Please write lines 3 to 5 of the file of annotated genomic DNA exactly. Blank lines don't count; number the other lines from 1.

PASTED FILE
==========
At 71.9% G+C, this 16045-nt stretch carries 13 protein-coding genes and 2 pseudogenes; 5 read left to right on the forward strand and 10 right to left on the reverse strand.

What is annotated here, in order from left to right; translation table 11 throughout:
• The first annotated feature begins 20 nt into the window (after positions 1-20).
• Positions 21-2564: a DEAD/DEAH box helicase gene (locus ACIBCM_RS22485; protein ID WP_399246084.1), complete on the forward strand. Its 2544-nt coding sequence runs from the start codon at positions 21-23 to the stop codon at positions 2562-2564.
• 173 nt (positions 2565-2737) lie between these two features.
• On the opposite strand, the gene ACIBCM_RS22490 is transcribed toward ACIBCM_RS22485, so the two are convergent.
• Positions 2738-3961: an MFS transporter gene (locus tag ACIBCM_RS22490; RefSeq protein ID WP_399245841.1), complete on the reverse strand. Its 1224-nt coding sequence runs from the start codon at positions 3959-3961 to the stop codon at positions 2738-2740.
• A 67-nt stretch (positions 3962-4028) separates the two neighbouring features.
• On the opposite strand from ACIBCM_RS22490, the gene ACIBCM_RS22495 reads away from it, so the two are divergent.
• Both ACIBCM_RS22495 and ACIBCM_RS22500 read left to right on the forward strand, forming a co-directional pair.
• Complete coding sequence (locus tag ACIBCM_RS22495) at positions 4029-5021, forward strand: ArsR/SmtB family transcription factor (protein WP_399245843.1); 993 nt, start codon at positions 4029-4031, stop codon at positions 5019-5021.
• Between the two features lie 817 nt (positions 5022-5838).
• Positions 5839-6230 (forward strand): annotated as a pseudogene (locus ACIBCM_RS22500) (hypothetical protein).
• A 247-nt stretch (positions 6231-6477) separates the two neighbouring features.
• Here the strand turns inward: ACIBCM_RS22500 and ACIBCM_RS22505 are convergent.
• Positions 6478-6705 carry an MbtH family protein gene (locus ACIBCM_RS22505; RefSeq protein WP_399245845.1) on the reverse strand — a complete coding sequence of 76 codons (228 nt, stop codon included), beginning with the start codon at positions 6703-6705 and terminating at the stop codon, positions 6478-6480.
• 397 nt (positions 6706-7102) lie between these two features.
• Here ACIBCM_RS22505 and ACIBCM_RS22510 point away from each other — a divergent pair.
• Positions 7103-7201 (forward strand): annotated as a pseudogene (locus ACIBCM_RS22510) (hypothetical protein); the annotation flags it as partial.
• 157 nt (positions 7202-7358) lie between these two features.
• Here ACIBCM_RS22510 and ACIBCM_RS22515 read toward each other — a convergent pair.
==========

• The first annotated feature begins 20 nt into the window (after positions 1-20).
• Positions 21-2564: a DEAD/DEAH box helicase gene (locus ACIBCM_RS22485; protein ID WP_399246084.1), complete on the forward strand. Its 2544-nt coding sequence runs from the start codon at positions 21-23 to the stop codon at positions 2562-2564.
• 173 nt (positions 2565-2737) lie between these two features.